Wet-aged beef vs. dry-aged
Meat that’s been aged just tastes better -- enzymes begin to break down tissue for a more tender bite, but there's more than one way to go about it. Wet-aged beef is vacuum sealed and aged for a span of four to 10 days while in transit to market. Dry-aged beef is aged for weeks, with whole sides of beef or cuts hung at freezing temperatures ready for hard-scrabble Philadelphia boxers to assault. That environment ages and dehydrates the meat, concentrating flavors. Though dry-aged is more expensive and may yield better results, you can still get a murder-worthy wet-aged steak.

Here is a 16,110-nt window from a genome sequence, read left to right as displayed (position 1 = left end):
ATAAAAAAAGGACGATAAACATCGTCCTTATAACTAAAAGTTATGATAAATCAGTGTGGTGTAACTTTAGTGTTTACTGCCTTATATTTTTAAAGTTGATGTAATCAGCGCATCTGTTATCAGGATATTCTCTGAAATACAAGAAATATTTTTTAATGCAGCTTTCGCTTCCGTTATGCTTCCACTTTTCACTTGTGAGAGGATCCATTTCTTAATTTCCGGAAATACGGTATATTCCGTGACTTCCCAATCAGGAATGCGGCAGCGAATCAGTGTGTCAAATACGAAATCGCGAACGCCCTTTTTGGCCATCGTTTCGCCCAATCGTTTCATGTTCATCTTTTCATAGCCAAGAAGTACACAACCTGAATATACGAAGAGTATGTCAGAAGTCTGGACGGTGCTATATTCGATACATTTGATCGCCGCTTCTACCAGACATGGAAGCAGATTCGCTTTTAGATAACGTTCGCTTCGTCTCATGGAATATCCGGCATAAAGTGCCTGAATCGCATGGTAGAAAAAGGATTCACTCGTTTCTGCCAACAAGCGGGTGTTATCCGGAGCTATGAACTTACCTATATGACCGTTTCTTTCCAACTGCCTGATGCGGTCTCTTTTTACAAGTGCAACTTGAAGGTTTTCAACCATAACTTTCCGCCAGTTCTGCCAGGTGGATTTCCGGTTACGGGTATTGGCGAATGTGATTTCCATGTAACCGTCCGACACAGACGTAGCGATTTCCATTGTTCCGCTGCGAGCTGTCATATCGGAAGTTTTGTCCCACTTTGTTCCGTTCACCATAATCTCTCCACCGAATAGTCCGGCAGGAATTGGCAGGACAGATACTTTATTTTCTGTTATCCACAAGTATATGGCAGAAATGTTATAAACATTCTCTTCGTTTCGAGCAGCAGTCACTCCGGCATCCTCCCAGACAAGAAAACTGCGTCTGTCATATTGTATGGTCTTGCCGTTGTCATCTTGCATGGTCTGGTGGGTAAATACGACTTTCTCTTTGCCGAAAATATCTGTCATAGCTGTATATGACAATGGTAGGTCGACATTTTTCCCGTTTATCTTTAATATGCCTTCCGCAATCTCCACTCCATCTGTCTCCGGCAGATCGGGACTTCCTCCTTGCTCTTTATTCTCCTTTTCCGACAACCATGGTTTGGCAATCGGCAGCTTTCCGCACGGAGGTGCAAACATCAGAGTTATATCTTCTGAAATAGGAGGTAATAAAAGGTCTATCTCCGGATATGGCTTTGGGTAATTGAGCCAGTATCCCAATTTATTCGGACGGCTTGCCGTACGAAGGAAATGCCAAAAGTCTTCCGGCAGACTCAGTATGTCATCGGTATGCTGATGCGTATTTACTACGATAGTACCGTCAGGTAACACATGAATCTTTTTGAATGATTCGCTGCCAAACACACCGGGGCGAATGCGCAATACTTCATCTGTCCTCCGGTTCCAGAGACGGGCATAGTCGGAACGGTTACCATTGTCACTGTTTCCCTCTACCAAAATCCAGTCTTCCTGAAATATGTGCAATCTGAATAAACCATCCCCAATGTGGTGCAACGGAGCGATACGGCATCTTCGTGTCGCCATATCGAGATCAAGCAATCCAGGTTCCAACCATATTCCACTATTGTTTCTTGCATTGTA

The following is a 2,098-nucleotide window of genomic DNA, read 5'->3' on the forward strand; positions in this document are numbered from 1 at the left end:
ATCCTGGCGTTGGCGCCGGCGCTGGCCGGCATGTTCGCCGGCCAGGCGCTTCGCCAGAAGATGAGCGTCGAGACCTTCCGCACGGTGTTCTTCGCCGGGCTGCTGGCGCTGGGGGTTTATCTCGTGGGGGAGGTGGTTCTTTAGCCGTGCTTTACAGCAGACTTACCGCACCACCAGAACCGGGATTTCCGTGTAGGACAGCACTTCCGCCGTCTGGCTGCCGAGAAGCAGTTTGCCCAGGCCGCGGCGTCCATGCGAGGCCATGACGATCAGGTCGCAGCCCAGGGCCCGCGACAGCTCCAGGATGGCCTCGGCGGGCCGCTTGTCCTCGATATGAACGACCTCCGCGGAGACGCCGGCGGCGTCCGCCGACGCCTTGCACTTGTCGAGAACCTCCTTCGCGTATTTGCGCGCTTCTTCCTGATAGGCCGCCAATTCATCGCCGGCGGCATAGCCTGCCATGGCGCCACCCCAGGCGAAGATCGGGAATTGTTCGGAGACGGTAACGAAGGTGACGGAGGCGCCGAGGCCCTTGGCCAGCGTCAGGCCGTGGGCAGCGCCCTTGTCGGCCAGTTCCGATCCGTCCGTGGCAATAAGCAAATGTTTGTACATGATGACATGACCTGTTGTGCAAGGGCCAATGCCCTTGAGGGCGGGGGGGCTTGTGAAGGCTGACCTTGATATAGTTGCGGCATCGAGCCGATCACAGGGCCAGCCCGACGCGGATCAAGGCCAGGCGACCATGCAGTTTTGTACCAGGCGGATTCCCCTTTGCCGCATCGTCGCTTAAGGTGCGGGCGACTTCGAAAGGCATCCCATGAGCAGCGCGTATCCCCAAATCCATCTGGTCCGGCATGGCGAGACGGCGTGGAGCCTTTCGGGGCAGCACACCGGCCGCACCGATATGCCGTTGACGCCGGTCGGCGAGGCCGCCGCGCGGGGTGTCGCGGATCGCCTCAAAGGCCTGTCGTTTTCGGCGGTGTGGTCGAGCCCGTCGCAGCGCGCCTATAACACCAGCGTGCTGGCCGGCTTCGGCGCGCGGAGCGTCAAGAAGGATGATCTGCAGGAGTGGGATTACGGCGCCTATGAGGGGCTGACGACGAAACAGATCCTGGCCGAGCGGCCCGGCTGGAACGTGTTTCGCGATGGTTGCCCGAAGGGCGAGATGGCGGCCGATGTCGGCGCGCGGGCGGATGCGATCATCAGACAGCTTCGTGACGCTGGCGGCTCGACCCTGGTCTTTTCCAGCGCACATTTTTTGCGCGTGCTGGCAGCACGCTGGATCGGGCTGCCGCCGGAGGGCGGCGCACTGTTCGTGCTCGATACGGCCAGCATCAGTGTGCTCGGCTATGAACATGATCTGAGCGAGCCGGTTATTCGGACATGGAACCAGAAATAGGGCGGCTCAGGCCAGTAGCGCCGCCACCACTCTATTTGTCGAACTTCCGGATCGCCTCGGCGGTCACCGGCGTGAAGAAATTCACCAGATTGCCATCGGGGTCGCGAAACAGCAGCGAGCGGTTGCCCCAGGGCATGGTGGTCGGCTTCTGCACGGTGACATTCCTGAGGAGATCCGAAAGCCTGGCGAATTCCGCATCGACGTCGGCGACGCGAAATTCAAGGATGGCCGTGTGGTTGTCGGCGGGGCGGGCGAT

And not the degrees at which you're serving (that comes later). In the interest of even cooking, bring your meat to room temperature before firing. Unless, and this is a big unless, you want a blue (basically raw) interior. In the case of the latter, pull it right out of the fridge and get to work between punching lumber or whatever other extremely tough stuff you do. Otherwise, even for a rare steak with a warm core, you'll be well served if you're not fighting the ice box's frigid 35° F with your sear.